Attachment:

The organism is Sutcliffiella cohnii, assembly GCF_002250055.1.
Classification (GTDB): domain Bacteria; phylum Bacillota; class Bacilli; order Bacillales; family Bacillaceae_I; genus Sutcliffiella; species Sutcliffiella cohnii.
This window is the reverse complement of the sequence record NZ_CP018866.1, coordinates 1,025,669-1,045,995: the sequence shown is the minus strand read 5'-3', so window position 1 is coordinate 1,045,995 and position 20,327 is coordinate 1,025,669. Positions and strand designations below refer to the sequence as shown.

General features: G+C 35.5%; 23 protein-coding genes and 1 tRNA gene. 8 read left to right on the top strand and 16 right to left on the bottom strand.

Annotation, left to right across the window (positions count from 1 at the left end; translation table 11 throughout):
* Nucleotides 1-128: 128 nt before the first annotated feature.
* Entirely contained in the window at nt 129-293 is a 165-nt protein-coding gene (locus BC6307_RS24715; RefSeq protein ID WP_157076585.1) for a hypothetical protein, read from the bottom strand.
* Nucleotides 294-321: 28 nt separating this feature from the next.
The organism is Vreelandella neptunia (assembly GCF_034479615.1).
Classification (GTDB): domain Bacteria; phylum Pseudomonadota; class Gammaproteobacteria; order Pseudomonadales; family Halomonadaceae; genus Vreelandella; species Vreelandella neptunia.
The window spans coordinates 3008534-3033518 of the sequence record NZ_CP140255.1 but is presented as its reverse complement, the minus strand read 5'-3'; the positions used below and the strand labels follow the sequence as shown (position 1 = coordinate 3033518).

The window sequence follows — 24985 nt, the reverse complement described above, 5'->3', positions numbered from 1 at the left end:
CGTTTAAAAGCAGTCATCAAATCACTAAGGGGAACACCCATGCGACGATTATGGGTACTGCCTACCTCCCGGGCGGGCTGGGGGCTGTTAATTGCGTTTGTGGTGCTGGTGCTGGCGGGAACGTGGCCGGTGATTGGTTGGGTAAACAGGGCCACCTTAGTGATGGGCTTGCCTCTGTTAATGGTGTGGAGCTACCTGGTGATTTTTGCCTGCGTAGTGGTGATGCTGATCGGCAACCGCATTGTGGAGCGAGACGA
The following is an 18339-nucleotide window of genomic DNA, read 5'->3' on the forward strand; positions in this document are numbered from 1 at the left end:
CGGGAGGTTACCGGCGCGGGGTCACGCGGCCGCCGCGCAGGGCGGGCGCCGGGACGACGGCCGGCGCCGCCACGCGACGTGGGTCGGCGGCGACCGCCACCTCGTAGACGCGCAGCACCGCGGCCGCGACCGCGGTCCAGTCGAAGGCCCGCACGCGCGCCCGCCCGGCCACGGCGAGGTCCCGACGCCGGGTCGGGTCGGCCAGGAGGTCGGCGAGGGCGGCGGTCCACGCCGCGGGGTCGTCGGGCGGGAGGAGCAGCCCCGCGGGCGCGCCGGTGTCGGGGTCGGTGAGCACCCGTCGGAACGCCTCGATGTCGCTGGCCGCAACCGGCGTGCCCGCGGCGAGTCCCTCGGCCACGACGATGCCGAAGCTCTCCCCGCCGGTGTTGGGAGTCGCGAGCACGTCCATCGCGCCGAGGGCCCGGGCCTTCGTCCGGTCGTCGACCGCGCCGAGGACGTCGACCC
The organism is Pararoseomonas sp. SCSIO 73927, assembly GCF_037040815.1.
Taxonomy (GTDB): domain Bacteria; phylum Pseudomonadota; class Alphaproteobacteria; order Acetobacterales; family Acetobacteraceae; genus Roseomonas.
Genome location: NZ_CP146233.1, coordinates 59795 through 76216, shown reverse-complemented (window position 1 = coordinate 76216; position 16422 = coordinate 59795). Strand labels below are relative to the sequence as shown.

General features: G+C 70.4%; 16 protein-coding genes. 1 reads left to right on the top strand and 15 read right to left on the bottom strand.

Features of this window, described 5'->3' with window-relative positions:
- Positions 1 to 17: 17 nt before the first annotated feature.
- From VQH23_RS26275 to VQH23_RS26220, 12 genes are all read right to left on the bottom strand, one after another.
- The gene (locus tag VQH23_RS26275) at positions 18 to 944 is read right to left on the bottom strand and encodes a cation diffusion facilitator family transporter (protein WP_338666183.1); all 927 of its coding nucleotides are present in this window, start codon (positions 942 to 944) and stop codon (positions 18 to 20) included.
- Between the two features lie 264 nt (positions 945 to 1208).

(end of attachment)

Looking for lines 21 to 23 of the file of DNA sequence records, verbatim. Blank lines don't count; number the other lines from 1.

- Positions 1 to 17: 17 nt before the first annotated feature.
- From VQH23_RS26275 to VQH23_RS26220, 12 genes are all read right to left on the bottom strand, one after another.
- The gene (locus tag VQH23_RS26275) at positions 18 to 944 is read right to left on the bottom strand and encodes a cation diffusion facilitator family transporter (protein WP_338666183.1); all 927 of its coding nucleotides are present in this window, start codon (positions 942 to 944) and stop codon (positions 18 to 20) included.